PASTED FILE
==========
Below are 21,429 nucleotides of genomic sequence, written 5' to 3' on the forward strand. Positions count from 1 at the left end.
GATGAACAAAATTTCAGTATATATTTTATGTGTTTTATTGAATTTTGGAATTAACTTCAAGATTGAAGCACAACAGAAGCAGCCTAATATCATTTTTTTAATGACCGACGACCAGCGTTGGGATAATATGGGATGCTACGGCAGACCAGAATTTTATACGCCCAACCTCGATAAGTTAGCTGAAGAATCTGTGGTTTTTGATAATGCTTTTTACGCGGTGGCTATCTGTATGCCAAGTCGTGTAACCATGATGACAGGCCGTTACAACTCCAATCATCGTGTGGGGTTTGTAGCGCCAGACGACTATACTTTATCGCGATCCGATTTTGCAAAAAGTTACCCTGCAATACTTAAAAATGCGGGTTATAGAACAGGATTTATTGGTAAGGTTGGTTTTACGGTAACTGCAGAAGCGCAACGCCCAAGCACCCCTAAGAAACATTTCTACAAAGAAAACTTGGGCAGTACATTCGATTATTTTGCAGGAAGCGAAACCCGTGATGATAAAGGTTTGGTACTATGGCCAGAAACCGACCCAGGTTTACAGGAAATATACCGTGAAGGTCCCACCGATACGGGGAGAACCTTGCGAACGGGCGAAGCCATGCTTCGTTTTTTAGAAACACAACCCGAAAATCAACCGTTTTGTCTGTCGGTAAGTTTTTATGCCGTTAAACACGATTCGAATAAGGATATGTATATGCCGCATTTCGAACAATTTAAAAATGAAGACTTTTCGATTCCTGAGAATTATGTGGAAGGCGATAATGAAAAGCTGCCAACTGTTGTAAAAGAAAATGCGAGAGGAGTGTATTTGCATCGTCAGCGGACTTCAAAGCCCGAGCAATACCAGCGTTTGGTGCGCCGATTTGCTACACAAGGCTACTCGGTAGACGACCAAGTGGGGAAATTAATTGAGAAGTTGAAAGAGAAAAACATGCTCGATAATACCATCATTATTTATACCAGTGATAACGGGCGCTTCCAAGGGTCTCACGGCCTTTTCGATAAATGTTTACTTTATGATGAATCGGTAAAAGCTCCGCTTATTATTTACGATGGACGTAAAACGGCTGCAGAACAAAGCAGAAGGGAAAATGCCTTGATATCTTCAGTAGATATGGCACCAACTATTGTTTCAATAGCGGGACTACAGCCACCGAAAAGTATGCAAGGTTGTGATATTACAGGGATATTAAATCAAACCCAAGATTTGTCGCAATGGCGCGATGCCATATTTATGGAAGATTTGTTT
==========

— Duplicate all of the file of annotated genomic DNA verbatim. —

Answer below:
Below are 21,429 nucleotides of genomic sequence, written 5' to 3' on the forward strand. Positions count from 1 at the left end.
GATGAACAAAATTTCAGTATATATTTTATGTGTTTTATTGAATTTTGGAATTAACTTCAAGATTGAAGCACAACAGAAGCAGCCTAATATCATTTTTTTAATGACCGACGACCAGCGTTGGGATAATATGGGATGCTACGGCAGACCAGAATTTTATACGCCCAACCTCGATAAGTTAGCTGAAGAATCTGTGGTTTTTGATAATGCTTTTTACGCGGTGGCTATCTGTATGCCAAGTCGTGTAACCATGATGACAGGCCGTTACAACTCCAATCATCGTGTGGGGTTTGTAGCGCCAGACGACTATACTTTATCGCGATCCGATTTTGCAAAAAGTTACCCTGCAATACTTAAAAATGCGGGTTATAGAACAGGATTTATTGGTAAGGTTGGTTTTACGGTAACTGCAGAAGCGCAACGCCCAAGCACCCCTAAGAAACATTTCTACAAAGAAAACTTGGGCAGTACATTCGATTATTTTGCAGGAAGCGAAACCCGTGATGATAAAGGTTTGGTACTATGGCCAGAAACCGACCCAGGTTTACAGGAAATATACCGTGAAGGTCCCACCGATACGGGGAGAACCTTGCGAACGGGCGAAGCCATGCTTCGTTTTTTAGAAACACAACCCGAAAATCAACCGTTTTGTCTGTCGGTAAGTTTTTATGCCGTTAAACACGATTCGAATAAGGATATGTATATGCCGCATTTCGAACAATTTAAAAATGAAGACTTTTCGATTCCTGAGAATTATGTGGAAGGCGATAATGAAAAGCTGCCAACTGTTGTAAAAGAAAATGCGAGAGGAGTGTATTTGCATCGTCAGCGGACTTCAAAGCCCGAGCAATACCAGCGTTTGGTGCGCCGATTTGCTACACAAGGCTACTCGGTAGACGACCAAGTGGGGAAATTAATTGAGAAGTTGAAAGAGAAAAACATGCTCGATAATACCATCATTATTTATACCAGTGATAACGGGCGCTTCCAAGGGTCTCACGGCCTTTTCGATAAATGTTTACTTTATGATGAATCGGTAAAAGCTCCGCTTATTATTTACGATGGACGTAAAACGGCTGCAGAACAAAGCAGAAGGGAAAATGCCTTGATATCTTCAGTAGATATGGCACCAACTATTGTTTCAATAGCGGGACTACAGCCACCGAAAAGTATGCAAGGTTGTGATATTACAGGGATATTAAATCAAACCCAAGATTTGTCGCAATGGCGCGATGCCATATTTATGGAAGATTTGTTT